“This collaboration represents the model that research centers and private companies need to adopt in the post-recession, sequestered economy to develop diagnostic products that can improve clinical outcomes, help advance drug development programs and help lower healthcare costs,” said James McCullough, Chief Executive Officer of Exosome Diagnostics. “New York State has taken an aggressive and appropriate approach to promoting cooperation of its leading research centers, such as Mount Sinai, with private industry resources and commercial capability to drive translational medicine. Mount Sinai and Exosome together can accelerate cutting-edge diagnostic products to serve the clinical market.”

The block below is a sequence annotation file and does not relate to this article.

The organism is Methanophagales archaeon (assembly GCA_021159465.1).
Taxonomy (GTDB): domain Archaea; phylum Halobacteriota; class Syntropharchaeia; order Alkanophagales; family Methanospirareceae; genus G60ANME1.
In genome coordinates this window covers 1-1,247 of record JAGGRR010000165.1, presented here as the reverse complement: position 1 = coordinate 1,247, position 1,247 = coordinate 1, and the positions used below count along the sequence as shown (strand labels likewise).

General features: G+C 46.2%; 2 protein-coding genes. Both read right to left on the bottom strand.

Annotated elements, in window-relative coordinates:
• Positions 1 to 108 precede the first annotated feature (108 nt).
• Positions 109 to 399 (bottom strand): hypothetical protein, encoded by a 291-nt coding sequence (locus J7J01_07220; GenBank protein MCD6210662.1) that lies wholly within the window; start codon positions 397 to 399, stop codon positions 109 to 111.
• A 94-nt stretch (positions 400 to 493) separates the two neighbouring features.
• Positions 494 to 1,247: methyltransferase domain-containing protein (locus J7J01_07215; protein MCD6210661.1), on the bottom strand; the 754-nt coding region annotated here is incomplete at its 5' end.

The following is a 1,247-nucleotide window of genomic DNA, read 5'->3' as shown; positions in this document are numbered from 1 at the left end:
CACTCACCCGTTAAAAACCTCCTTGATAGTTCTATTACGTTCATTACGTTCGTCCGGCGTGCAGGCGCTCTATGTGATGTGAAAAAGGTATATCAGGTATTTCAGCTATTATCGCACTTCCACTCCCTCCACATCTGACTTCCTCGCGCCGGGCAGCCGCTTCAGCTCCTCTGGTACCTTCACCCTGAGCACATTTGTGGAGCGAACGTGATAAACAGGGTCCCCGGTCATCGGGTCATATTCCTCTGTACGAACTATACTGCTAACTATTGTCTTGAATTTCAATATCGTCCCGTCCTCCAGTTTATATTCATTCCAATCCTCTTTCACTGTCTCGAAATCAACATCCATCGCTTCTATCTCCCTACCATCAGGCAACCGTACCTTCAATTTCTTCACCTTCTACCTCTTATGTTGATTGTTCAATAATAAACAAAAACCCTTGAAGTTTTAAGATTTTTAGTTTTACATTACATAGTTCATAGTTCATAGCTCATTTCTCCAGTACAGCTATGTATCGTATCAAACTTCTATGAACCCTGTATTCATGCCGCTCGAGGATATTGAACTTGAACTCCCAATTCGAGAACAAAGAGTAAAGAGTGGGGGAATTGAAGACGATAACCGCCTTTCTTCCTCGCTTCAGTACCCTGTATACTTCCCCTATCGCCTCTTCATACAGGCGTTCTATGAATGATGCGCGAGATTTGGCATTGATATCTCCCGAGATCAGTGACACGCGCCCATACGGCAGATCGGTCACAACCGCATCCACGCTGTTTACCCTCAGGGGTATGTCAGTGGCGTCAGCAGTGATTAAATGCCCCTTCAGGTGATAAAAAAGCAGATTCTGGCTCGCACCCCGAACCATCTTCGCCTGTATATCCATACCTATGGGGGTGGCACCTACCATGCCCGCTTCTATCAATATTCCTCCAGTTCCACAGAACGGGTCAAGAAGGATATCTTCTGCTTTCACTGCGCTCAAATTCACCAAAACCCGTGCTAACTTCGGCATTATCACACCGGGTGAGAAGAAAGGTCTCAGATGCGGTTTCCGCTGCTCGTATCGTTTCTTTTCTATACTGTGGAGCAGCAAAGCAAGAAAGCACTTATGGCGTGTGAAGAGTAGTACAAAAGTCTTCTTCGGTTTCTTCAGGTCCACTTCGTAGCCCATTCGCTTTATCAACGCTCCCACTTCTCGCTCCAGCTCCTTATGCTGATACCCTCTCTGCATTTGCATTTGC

Carlos Cordon-Cardo, MD, PhD, Chair, Department of Pathology, Icahn School of Medicine at Mount Sinai, added, “As we advance our precise medicine program in the Departments of Pathology and Genomics at Mount Sinai, biofluid-based, point-in-time analyses, made possible by the Exosome Diagnostics-Mount Sinai relationship, will undoubtedly lead to an improved, patient-centric understanding of disease, thereby guiding more informed treatment decisions and response to therapy.”

The agreement was negotiated by Mount Sinai Innovation Partners (Mount Sinai IP), which encourages the commercialization of novel research conducted at the Icahn School of Medicine at Mount Sinai. Mount Sinai plans to leverage the considerable expertise of its clinical investigators in areas of key unmet medical needs to develop clinical study programs taking advantage of Exosome’s unique technology that has the ability to extract high-quality RNA from blood, urine and cerebrospinal fluid.